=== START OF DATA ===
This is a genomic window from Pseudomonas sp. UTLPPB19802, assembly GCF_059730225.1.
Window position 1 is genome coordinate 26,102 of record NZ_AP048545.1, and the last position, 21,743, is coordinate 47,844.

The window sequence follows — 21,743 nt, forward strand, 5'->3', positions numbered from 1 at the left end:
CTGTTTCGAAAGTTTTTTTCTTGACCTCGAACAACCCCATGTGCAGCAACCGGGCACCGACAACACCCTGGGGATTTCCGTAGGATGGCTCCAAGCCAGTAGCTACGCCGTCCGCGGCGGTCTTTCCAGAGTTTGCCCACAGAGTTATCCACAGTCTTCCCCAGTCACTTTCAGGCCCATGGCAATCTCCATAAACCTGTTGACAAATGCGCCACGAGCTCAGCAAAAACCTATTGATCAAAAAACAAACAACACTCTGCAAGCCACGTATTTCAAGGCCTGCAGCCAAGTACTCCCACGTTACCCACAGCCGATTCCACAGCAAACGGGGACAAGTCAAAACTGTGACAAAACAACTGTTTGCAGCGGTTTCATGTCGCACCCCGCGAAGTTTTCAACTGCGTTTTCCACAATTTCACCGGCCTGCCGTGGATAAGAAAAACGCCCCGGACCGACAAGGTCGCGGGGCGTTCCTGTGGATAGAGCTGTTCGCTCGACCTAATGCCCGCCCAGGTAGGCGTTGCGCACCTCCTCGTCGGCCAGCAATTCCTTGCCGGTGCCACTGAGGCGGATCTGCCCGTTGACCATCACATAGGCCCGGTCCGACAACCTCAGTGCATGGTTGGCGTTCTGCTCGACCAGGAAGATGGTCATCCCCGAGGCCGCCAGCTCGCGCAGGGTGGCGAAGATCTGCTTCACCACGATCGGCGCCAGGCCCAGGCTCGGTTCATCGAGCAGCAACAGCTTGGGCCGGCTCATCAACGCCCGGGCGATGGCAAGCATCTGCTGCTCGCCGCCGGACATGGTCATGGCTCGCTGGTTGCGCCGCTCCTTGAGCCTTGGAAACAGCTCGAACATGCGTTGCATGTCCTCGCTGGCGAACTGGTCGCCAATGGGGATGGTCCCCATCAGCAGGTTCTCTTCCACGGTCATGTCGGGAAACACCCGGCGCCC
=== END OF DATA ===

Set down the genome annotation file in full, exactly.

This is a genomic window from Pseudomonas sp. UTLPPB19802, assembly GCF_059730225.1.
Window position 1 is genome coordinate 26,102 of record NZ_AP048545.1, and the last position, 21,743, is coordinate 47,844.

The window sequence follows — 21,743 nt, forward strand, 5'->3', positions numbered from 1 at the left end:
CTGTTTCGAAAGTTTTTTTCTTGACCTCGAACAACCCCATGTGCAGCAACCGGGCACCGACAACACCCTGGGGATTTCCGTAGGATGGCTCCAAGCCAGTAGCTACGCCGTCCGCGGCGGTCTTTCCAGAGTTTGCCCACAGAGTTATCCACAGTCTTCCCCAGTCACTTTCAGGCCCATGGCAATCTCCATAAACCTGTTGACAAATGCGCCACGAGCTCAGCAAAAACCTATTGATCAAAAAACAAACAACACTCTGCAAGCCACGTATTTCAAGGCCTGCAGCCAAGTACTCCCACGTTACCCACAGCCGATTCCACAGCAAACGGGGACAAGTCAAAACTGTGACAAAACAACTGTTTGCAGCGGTTTCATGTCGCACCCCGCGAAGTTTTCAACTGCGTTTTCCACAATTTCACCGGCCTGCCGTGGATAAGAAAAACGCCCCGGACCGACAAGGTCGCGGGGCGTTCCTGTGGATAGAGCTGTTCGCTCGACCTAATGCCCGCCCAGGTAGGCGTTGCGCACCTCCTCGTCGGCCAGCAATTCCTTGCCGGTGCCACTGAGGCGGATCTGCCCGTTGACCATCACATAGGCCCGGTCCGACAACCTCAGTGCATGGTTGGCGTTCTGCTCGACCAGGAAGATGGTCATCCCCGAGGCCGCCAGCTCGCGCAGGGTGGCGAAGATCTGCTTCACCACGATCGGCGCCAGGCCCAGGCTCGGTTCATCGAGCAGCAACAGCTTGGGCCGGCTCATCAACGCCCGGGCGATGGCAAGCATCTGCTGCTCGCCGCCGGACATGGTCATGGCTCGCTGGTTGCGCCGCTCCTTGAGCCTTGGAAACAGCTCGAACATGCGTTGCATGTCCTCGCTGGCGAACTGGTCGCCAATGGGGATGGTCCCCATCAGCAGGTTCTCTTCCACGGTCATGTCGGGAAACACCCGGCGCCC